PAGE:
An Oklahoma City councilwoman wants to deregulate the city’s busking process. JoBeth Hamon (Ward 6) said the change could add vitality and more culture to Oklahoma City streets.
The ordinance was introduced at the Nov. 5 council meeting where mayor David Holt joked the measure might be the first “Twitter-instigated ordinance change in city history.”
Hamon first learned about the process for street entertainers and buskers through a Twitter conversation she was tagged in. After that, she began talking with local musicians who were concerned the current ordinance was too cumbersome and prohibitive and discouraged people from busking.
“We have this process right now where if you wanted to do some kind of street performance anywhere in the city, you have to get a permit, which requires going down to the police station, getting background checks, paying a fee and then having to renew that on a yearly basis,” she said. “That’s just citywide, but if you wanted to … do the street performance in Bricktown, you have to then do another permitting process, which would require another fee and a renewal every year.”
“I would hope that it maybe gives sometweet this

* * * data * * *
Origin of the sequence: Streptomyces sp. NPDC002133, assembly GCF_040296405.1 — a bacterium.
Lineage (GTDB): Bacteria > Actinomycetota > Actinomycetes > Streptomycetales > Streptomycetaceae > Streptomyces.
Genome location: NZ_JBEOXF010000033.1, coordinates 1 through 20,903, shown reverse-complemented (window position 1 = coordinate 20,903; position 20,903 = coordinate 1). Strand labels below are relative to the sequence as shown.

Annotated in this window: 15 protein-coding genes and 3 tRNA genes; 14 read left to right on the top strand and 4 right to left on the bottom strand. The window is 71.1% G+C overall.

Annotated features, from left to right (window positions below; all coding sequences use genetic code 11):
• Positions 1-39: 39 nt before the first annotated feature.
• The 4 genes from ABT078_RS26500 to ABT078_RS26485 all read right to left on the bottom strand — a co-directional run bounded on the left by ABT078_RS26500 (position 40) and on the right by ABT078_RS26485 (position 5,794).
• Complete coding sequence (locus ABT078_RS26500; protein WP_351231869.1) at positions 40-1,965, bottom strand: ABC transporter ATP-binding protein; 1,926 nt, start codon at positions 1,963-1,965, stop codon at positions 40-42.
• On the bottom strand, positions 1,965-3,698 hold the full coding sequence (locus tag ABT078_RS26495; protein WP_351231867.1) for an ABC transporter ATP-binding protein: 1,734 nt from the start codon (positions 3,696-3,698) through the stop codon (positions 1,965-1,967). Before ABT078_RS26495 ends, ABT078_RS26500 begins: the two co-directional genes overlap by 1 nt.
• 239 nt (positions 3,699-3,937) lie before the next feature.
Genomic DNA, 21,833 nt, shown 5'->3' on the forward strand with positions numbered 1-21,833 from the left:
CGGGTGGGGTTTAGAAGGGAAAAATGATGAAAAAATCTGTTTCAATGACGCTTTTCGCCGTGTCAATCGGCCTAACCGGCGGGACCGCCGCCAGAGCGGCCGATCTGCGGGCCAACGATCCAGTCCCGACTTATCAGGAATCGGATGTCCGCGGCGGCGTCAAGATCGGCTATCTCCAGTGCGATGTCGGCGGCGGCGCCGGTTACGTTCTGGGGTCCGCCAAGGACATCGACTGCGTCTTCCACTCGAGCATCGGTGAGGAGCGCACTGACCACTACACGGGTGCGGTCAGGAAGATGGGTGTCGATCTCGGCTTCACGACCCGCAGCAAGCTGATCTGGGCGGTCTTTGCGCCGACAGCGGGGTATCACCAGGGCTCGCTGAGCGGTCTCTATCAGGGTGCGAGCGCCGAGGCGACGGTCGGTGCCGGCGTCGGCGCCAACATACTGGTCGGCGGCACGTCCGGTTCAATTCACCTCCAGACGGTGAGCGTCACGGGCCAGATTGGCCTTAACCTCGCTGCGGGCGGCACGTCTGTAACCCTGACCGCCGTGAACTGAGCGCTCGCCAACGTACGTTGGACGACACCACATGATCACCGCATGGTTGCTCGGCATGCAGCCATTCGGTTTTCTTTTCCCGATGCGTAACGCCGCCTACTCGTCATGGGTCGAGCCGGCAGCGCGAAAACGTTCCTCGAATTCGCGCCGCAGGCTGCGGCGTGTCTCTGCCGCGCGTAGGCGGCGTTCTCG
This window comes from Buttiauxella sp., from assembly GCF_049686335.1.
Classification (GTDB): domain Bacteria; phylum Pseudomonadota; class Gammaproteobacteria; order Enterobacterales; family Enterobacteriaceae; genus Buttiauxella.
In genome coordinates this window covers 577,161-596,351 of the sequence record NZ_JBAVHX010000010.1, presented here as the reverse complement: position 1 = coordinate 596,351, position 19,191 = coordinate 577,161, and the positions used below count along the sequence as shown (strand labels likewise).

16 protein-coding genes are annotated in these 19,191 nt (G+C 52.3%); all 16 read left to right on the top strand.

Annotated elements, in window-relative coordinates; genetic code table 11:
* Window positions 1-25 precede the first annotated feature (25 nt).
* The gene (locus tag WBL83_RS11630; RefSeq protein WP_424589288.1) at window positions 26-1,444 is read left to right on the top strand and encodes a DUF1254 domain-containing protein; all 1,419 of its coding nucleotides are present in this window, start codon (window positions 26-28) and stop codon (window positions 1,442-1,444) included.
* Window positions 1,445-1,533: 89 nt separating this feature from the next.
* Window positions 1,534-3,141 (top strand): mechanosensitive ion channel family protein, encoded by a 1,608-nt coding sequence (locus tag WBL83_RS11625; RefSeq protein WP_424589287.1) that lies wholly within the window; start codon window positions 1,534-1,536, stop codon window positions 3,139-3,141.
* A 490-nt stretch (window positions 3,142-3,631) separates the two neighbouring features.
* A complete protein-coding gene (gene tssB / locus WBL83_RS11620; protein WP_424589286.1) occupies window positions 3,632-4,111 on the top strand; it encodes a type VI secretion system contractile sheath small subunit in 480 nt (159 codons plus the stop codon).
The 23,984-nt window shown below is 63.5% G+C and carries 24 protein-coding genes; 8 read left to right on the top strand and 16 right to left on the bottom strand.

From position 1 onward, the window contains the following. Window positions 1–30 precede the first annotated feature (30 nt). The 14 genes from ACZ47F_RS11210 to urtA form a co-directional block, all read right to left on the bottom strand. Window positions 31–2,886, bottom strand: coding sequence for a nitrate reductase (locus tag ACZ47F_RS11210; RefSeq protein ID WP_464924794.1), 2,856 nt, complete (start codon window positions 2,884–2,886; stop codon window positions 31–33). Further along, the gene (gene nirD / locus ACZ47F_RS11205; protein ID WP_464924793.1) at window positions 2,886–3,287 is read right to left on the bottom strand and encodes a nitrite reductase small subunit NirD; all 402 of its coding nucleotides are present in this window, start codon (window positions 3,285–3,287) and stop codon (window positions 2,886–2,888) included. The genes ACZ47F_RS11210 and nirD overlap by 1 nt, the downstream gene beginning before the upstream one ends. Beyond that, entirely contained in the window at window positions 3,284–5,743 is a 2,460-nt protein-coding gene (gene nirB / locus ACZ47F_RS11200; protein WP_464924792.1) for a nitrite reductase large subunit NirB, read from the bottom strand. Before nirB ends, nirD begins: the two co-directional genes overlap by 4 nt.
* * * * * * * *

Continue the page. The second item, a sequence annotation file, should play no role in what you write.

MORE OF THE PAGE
of our artists and our performers opportunities to get out there and
practice their craft.”
A street entertainer license costs $30 annually. Those interested in acquiring one for performances outside Bricktown Canal must first contact Oklahoma State Bureau of Investigation (OSBI) for a background check and provide various required documents to Oklahoma City Development Center, including an additional background check by city staff, a general application, a street entertainer application and an immigration affidavit.
Another set of rules exists for performances along Bricktown Canal.
Aubrey McDermid, assistant city manager, said Nov. 5 that the city regulated street entertainers in two different places, which is why there are two sets of rules. The first set comes from regulation as a public amusement. The second set of rules comes from the Parks & Recreation department.
“If you want to locate along the canal as a public amusement or a street entertainer, you’re subject to a whole bunch of different types of restrictions because they’re trying to limit where people could be appropriately offering street entertainment because of the limited area between sidewalks and buildings,” she said. “The parks director can issue that permit. It’s a $100 permit, and it’s only good for a year.”
Ordinance changeThe proposed ordinance would eliminate the need for a license unless street entertainers plan to perform along Bricktown Canal. However, if the entertainers are using sound amplification, they would need a noise permit or special event permit no matter where they perform.
City staff researched 13 peer cities, none of which required permit or licenses for street performers, McDermid said. Several cities required a permit for sound amplification or if the performance involved multiple people.